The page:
Sheila Jackson Lee Trails John Whitmire In Houston Mayoral Race As Early Voting Begins

A new survey suggests that the congresswoman is behind among most demographics.

If a new poll is accurate, U.S. Rep. Sheila Jackson Lee’s campaign has a lot of work ahead to win her runoff election for mayor of Houston.

She trails state Sen. John Whitmire, a fellow Democrat, by 7 percent (42 percent to 35 percent), with 22 percent of voters undecided, Houston Public Radio reports.

Early voting started Monday (Nov. 27). The survey, taken Nov. 13 - 18, suggests that Jackson Lee must play catch-up in most key demographics to win the race.

Houston Mayoral Candidates Campaign To Broaden Support As Runoff Approaches

Voters split along racial lines, with about two-thirds of Black Houstonians supporting Jackson Lee and the same percentage of White voters backing Whitmire. However, analysts expect low Black voter turnout.

"For whatever reason, Black voters are not as enamored with Sheila Jackson Lee as they were with Sylvester Turner (the current, term limited mayor),” the University of Houston political scientist Brandon Rottinghaus said, adding that she would need “tremendous turnout in the African American community” to win.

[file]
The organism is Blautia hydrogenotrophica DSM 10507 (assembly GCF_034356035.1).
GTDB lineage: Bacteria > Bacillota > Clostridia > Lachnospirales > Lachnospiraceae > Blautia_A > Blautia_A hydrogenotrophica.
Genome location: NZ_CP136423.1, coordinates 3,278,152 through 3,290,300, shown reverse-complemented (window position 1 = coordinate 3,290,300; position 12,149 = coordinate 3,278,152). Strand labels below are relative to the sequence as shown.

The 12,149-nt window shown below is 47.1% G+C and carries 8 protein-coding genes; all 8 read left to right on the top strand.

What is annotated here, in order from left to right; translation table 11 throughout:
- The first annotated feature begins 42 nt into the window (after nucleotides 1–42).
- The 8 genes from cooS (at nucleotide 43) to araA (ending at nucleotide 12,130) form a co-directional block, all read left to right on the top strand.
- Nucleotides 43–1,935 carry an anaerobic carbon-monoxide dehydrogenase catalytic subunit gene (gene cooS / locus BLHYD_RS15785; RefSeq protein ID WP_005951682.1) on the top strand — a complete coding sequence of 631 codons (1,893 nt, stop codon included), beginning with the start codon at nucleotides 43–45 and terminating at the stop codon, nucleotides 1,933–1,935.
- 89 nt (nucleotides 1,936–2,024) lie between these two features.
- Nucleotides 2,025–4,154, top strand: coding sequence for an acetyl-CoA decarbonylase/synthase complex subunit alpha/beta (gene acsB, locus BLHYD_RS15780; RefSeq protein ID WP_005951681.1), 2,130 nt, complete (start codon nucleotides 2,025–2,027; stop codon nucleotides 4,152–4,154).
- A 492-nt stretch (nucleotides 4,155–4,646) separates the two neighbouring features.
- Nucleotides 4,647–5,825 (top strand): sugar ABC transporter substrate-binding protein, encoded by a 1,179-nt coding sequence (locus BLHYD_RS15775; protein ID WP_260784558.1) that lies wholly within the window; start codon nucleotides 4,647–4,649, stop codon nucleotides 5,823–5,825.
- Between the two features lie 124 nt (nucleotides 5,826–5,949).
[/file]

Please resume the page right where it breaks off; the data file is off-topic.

Whitmire, who received several glowing endorsements from elected Latino officials, dominates the Latino vote, 43 percent to 23 percent. 

Republicans and conservatives are a large share of undecided voters. Whitmire, a moderate Democrat, is their preferred candidate. Many voters view Jackson Lee as too liberal on issues important to voters, including public safety. 

Whitmire has promised to bring 200 state troopers to Houston while the city beefs up police recruitment. On the other hand, Jackson Lee has emphasized tackling crime by addressing the social causes, including unemployment, and using violence intervention methods.

While the two candidates are tied among female voters, males prefer Whitmire by 17 percent. There’s also an age divide. Jackson Lee has a high level of support among voters under 50, but they tend to vote at lower rates than older viewers who prefer Whitmire.

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